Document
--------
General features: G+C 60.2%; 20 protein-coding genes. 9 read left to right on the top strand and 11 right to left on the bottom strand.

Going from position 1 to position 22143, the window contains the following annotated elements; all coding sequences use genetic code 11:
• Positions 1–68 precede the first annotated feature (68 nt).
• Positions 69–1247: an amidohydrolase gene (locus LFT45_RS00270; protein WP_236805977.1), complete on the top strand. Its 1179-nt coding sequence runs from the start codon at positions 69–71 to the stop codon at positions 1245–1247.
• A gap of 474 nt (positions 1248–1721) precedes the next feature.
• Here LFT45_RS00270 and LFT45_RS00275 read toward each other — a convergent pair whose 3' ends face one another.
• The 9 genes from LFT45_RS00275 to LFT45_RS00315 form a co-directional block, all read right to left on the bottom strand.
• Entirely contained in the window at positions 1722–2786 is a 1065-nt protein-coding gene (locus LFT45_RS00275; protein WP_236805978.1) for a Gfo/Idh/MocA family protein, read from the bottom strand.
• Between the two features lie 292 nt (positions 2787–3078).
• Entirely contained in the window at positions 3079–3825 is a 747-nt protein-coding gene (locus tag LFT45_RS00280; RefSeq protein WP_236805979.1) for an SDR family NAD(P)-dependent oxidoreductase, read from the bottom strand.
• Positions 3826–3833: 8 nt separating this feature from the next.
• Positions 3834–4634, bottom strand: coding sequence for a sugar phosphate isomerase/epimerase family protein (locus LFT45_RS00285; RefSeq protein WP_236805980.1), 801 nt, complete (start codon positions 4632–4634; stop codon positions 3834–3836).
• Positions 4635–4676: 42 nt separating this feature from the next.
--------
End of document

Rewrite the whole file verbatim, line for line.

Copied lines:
General features: G+C 60.2%; 20 protein-coding genes. 9 read left to right on the top strand and 11 right to left on the bottom strand.

Going from position 1 to position 22143, the window contains the following annotated elements; all coding sequences use genetic code 11:
• Positions 1–68 precede the first annotated feature (68 nt).
• Positions 69–1247: an amidohydrolase gene (locus LFT45_RS00270; protein WP_236805977.1), complete on the top strand. Its 1179-nt coding sequence runs from the start codon at positions 69–71 to the stop codon at positions 1245–1247.
• A gap of 474 nt (positions 1248–1721) precedes the next feature.
• Here LFT45_RS00270 and LFT45_RS00275 read toward each other — a convergent pair whose 3' ends face one another.
• The 9 genes from LFT45_RS00275 to LFT45_RS00315 form a co-directional block, all read right to left on the bottom strand.
• Entirely contained in the window at positions 1722–2786 is a 1065-nt protein-coding gene (locus LFT45_RS00275; protein WP_236805978.1) for a Gfo/Idh/MocA family protein, read from the bottom strand.
• Between the two features lie 292 nt (positions 2787–3078).
• Entirely contained in the window at positions 3079–3825 is a 747-nt protein-coding gene (locus tag LFT45_RS00280; RefSeq protein WP_236805979.1) for an SDR family NAD(P)-dependent oxidoreductase, read from the bottom strand.
• Positions 3826–3833: 8 nt separating this feature from the next.
• Positions 3834–4634, bottom strand: coding sequence for a sugar phosphate isomerase/epimerase family protein (locus LFT45_RS00285; RefSeq protein WP_236805980.1), 801 nt, complete (start codon positions 4632–4634; stop codon positions 3834–3836).
• Positions 4635–4676: 42 nt separating this feature from the next.